I love how the movement flows almost as if directed – the people walking and eating, the cyclists circumnavigating, the guy in the chair giving hand signals, the skateboarders performing almost on cue, the man on his laptop, and then back where we started.  Even the sirens and boarders providing the soundtrack.  None of it planned, all of it naturally choreographed.

 

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If you were on the planet in the 1970’s you will recognize the strange egg shaped fur hat  which instantly dates this photo to that time. This is Marion Leonard who lived above the beach at 3697 Cameron  with her dog  Lady.  You can see the pilings of the Royal Vancouver Yacht Club’s docks at Jericho just behind.

This wonderful photo was posted by Garry Korhonen  on the Facebook page Sentimental Vancouver.  He captioned the photo from the Vancouver Express as:  “Protesting plans to convert private beach to  a public parking lot for Royal Vancouver Yacht Club are Mrs Leonard and her dog Lady. Club’s proposal calls for 179 vehicle lot to be constructed on beach below Pioneer Park north foot of Alma”.

This is the park where the pioneer Hastings Mill Store is located.

You can’t make this stuff up. And here is how it happened.

Tom “Terrific” Campbell was a mayor from the NPA party  and he had willingly posed on a demolition wrecking ball as a posted photo. This Mayor Campbell was a lawyer,outspoken, and unabashedly pro development. He championed the decimation of Strathcona and Chinatown for a new highway. He urged the building of the underground mall in downtown Vancouver, wanted to demolish the downtown Carnegie Library, and wanted to build a hotel on Stanley Park.He also turned out to be invested in some of the projects he was urging development for.

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When Tony Valente invited me over for a tour of recent cycling developments in the City of North Vancouver, he offered an irresistible inducement: an e-bike experience.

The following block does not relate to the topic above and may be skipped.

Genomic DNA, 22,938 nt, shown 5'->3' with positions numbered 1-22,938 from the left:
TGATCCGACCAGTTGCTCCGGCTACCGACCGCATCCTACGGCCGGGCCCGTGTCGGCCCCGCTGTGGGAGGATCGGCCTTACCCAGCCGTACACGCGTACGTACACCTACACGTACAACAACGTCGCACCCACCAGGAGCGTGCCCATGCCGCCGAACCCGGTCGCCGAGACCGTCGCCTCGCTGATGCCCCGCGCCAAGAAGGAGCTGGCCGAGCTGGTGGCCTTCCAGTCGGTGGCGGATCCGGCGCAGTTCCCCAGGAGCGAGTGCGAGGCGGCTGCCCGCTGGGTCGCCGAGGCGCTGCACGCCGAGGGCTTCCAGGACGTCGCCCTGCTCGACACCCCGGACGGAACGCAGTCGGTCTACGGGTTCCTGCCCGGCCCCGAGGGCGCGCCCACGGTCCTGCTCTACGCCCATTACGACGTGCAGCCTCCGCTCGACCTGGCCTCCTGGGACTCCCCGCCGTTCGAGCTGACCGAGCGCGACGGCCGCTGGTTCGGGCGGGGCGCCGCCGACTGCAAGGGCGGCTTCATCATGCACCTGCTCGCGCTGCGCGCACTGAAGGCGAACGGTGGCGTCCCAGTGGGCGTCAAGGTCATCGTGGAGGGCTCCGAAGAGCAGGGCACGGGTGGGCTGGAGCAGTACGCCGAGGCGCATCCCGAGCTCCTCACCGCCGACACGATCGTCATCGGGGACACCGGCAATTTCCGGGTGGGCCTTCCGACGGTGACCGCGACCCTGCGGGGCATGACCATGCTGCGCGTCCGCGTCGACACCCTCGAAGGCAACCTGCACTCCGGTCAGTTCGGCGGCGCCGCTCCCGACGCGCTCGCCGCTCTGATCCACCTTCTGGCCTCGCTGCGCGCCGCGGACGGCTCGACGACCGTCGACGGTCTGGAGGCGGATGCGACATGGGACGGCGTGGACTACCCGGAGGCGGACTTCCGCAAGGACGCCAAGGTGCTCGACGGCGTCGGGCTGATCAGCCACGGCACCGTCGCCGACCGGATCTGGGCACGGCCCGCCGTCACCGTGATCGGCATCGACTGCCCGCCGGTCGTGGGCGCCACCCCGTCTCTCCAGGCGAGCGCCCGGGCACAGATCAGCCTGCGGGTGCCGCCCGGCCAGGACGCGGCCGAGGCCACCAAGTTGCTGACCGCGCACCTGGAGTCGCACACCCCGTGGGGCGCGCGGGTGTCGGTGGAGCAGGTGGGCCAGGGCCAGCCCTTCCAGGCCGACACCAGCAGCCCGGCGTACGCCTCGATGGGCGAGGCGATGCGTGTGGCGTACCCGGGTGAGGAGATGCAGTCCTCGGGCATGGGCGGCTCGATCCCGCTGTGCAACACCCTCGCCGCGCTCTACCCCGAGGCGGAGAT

As someone who has never quite seen the need for one (or felt that it was a kind of cheating), I nonetheless anticipated that e-bikes were the wave of the future.  In fact, I was surprised they hadn’t washed ashore sooner in a tsunami from some massive factory in Taiwan.

Well, the future is showing up – that wave is coming in on the North Shore.  In particular, at Tony Sun’s Reckless outlet in The Shipyards.

Perhaps it’s is a confluence of factors: small powerful batteries, an aging demographic, falling prices, the need for pandemic-safe recreation, the cool factor.

Or even hormones.  Once Tony took a few minutes to explain the basic mechanics, I was pressing the button to kick in the e-assist.  It was like a hit of adrenaline, the bike felt almost alive, and out of my mouth came an unforced reaction.

Whee!

And what better place to take a test run than the North Shore.  They have hills over there.  Long ones, like East Keith Road:

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Councillor Tony Valente has been advocating for ‘complete streets’ even before he ran for council in the City of North Vancouver – a city laid our before the dominance of the auto (check out its City-Beautiful aspirations on Keith Road or Grand Boulevard) but succumbed to Motordom as a post-war suburban city (check out Third Street west of Forbes or, worse, Esplanade).

Esplanade was a particular target for Tony (who now lives on the arterial) in his advocacy for streets that could serve a variety of modes safely and beautifully.  He’s now seeing it come to fulfilment.

The changes, complete with separated bike lane, are part of a greater transformation of Lower Lonsdale – with some big changes, small indicators, and one that’s quite surprising.

Here’s a delightful touch on Carrie Cates Court at Lonsdale Quay – a glass-enclosed canopy for bike racks on a newly widened and well-furnished sidewalk in front of a mixed-use tower.  Check, check, check.